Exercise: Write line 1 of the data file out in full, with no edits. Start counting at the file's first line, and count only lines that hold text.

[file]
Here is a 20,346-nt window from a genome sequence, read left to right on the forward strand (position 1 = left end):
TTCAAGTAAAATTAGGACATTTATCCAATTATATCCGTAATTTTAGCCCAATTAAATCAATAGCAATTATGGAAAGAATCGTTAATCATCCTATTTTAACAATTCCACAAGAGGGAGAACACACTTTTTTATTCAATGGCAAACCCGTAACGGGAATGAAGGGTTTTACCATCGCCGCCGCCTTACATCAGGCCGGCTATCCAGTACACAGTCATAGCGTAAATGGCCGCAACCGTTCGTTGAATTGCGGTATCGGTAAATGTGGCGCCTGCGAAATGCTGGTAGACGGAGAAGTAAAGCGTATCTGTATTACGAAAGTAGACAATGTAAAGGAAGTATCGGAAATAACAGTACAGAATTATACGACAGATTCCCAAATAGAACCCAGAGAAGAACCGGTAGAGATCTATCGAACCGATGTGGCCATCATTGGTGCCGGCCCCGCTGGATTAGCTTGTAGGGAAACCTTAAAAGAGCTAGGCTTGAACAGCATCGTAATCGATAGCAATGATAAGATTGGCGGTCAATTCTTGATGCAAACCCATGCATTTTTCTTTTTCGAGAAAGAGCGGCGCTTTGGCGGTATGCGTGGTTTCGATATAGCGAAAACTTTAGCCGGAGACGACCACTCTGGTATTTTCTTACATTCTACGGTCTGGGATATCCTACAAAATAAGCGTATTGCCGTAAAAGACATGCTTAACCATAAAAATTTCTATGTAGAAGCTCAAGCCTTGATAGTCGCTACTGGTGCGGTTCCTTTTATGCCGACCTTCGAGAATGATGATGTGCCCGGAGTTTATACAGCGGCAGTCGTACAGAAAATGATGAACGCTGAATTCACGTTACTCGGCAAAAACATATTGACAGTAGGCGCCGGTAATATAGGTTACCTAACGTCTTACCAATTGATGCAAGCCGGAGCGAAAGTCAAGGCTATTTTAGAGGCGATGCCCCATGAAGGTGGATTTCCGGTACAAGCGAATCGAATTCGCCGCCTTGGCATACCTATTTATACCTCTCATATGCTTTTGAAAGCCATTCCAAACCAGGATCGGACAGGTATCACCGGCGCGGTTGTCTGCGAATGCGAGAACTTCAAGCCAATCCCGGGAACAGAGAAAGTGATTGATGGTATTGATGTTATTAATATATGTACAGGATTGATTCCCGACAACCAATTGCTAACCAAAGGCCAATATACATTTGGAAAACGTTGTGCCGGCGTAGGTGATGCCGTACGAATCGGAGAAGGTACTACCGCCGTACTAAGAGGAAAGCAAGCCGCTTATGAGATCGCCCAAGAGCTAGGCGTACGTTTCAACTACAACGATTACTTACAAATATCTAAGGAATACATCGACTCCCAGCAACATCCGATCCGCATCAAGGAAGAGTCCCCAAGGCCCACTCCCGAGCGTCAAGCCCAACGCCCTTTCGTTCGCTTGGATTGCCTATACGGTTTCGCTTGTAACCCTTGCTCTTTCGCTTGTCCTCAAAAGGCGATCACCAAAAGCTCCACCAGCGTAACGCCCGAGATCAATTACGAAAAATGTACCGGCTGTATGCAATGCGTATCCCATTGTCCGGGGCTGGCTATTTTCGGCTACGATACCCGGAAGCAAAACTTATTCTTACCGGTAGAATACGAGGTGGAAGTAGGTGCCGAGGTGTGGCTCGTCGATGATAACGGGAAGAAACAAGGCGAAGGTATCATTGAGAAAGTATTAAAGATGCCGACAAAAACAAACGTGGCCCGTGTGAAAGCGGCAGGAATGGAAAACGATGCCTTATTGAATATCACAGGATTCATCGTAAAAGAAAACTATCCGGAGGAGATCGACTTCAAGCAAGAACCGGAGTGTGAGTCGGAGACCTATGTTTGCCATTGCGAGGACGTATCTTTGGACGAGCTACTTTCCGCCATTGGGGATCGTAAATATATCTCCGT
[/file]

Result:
Here is a 20,346-nt window from a genome sequence, read left to right on the forward strand (position 1 = left end):